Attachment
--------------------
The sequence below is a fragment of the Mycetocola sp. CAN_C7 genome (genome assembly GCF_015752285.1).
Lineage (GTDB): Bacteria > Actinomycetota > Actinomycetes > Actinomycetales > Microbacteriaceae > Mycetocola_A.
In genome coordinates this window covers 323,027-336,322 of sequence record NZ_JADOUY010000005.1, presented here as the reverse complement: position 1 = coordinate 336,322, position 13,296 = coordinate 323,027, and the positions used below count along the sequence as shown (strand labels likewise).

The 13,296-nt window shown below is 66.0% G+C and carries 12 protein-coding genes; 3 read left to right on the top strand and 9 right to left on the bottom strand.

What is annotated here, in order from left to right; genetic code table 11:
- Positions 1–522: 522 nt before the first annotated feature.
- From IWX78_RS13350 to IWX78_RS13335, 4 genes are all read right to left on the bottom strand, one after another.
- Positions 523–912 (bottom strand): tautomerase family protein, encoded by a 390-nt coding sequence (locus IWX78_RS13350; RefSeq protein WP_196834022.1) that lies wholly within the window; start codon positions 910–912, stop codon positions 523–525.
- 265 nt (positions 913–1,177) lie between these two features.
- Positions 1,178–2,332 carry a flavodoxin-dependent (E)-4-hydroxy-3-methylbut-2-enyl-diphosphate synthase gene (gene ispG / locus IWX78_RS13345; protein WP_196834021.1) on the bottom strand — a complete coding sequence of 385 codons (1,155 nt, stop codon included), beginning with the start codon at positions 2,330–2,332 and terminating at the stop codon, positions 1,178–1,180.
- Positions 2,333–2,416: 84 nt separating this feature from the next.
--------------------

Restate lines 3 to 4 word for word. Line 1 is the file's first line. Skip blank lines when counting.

In genome coordinates this window covers 323,027-336,322 of sequence record NZ_JADOUY010000005.1, presented here as the reverse complement: position 1 = coordinate 336,322, position 13,296 = coordinate 323,027, and the positions used below count along the sequence as shown (strand labels likewise).

The 13,296-nt window shown below is 66.0% G+C and carries 12 protein-coding genes; 3 read left to right on the top strand and 9 right to left on the bottom strand.